About Guatemala Huehuetenango Blend
What Are The Pros of This Coffee?
What Makes the Guatemala Huehuetenango Blend Special?
Huehuetenango’s Ideal Coffee Growing Weather and Elevation
Smart Notes: A Bit of Guatemala Coffee Trivia
About Huehuetenango: The Ideal Place To Grow Coffee
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on February 27, 2024
Sticking to the same blend of coffee every morning can get repetitive and boring. To switch things up, it is important to test out other coffee blends from all around the world! To start, have you ever tried the Guatemala Huehuetenango blend? If not, put it at the top of your to-do list because the experience is divine. Honestly, we're baffled why more people aren't talking about this java amalgam — it is liquid ambrosia!
Beans grown in Guatemala are full-bodied, robust, and moderately acidic. The Guatemala Huehuetenango blend has noticeable cherry and chocolate notes, making it both a vibrant morning pick-me-up and nighttime dessert beverage. Check out our Coffee Club page to compare and read reviews of our favorite coffee clubs!
Guatemala is the #9 largest coffee growing countries in the world. Guatemala Huehuetenango Blend coffee comes from the region of Huehuetenango, pronounced as "Way-Way-Ten-Nang-Go". It comes from carefully selected local growers such as Finca El Paternal and Finca Nueva Palmira in the mountains of San Pedro Necta and La Libertad in the Guatemalan province of Huehuetenango. This shade-grown coffee is picked and taken to the mill, where it is sun-dried on a patio and placed in guardiolas, then divided by color through computer and density/size mechanically, resulting in a superb bright cup.
Can you name a coffee blend that is more versatile than a good Guatemalan coffee? This coffee is delicious at virtually any roast level and can be brewed in almost any manner, including cold brews, French presses, espressos, americanas, cappuccinos, and lattes. Choose a medium roast or lighter if you want a mild yet sharp cup. Choose a full city roast level or darker if you desire more dark chocolate/spice tones.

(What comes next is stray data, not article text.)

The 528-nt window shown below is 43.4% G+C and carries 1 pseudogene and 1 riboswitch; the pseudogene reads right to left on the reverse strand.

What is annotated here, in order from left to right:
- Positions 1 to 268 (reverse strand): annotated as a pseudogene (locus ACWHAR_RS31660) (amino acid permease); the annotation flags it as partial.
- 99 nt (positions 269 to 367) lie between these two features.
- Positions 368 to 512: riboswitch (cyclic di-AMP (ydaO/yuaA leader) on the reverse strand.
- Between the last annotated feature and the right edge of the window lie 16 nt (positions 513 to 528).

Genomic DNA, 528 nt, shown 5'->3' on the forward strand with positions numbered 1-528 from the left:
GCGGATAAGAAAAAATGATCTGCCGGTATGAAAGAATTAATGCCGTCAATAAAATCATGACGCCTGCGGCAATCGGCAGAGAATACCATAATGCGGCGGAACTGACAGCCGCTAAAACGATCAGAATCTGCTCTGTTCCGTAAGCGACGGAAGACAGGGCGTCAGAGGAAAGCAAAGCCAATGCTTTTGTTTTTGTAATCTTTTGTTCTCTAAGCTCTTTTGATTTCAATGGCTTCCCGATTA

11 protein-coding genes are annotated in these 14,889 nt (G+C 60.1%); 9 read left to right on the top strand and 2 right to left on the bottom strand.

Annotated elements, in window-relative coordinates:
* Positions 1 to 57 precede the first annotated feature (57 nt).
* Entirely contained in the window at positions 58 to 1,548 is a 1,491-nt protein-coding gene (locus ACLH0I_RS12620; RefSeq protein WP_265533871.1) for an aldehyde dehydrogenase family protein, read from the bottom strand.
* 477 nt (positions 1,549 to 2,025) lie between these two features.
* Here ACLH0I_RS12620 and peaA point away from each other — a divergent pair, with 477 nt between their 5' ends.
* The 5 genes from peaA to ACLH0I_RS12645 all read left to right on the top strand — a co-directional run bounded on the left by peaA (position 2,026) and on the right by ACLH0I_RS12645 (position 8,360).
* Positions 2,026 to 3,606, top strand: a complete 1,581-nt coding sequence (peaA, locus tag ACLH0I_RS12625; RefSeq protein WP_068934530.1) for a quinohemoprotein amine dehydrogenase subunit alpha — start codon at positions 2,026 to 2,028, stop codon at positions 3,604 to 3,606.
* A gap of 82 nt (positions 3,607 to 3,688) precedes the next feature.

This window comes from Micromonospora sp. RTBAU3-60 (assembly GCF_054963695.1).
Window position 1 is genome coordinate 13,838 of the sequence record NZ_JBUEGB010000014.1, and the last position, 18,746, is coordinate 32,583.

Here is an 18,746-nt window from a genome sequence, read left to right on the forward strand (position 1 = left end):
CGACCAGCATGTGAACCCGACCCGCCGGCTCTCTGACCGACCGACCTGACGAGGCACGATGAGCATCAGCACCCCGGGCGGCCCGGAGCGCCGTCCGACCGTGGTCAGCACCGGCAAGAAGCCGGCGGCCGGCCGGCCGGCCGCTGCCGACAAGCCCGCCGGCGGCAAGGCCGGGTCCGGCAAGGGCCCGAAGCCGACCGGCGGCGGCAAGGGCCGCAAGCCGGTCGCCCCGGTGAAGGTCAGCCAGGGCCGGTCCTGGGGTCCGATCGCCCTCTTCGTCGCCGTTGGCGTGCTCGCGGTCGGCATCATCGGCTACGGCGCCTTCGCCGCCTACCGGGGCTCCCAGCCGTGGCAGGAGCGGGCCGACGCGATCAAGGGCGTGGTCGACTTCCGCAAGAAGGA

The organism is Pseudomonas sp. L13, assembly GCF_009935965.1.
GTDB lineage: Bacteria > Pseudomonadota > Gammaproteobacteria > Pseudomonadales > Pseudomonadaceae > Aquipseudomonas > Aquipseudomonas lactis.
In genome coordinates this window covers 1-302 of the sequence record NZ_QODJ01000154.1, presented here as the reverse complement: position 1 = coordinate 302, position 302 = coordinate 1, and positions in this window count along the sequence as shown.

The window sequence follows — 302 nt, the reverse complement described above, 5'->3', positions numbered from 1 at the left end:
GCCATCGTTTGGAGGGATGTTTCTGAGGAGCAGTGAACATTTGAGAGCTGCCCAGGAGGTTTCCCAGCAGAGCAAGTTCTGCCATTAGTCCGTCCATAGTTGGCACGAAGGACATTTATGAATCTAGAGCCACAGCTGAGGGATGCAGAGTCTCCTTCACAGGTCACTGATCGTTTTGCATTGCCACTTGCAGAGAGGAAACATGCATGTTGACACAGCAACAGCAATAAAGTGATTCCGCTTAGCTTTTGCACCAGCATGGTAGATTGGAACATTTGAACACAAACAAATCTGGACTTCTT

Published by the Specialty Coffee Association of America, the average cupping score was 86/100 for this blend.
The Cupping Form allows you to note the following coffee flavor qualities: Fragrance/Aroma, Flavor, Aftertaste, Acidity, Body, Balance, Uniformity, Clean Cup, Sweetness, Defects, and Overall. These are evaluated on a 16-point scale indicating quality levels in quarter-point increments ranging from 6 to 9. To score your coffee, go through each specific flavor attribute and mark the points based on your own personal appraisal.
The Final Score is calculated by adding the individual scores for each of the key criteria in the "Total Score" box. Defects are then subtracted from the “Total Score” to arrive at a “Final Score.” The Scoring Key below has shown to be an effective technique to represent the range of coffee quality for the Final Score.
(Outstanding, excellent, and very good are considered Specialty coffee, while anything below that is not.)
Huehuetenango is far away and one of the most distant locations in the country. This location also happens to be the highest in the country and the driest due to hot winds blowing up from the valley underneath it, drying everything off. In addition, the location is guarded from frost, which would ordinarily destroy coffee plantations, ensuring that they live and develop well in the mineral-rich soil. Huehuetenango coffee beans provide a light, buttery, clean, delightful cup of coffee with lingering floral aromas.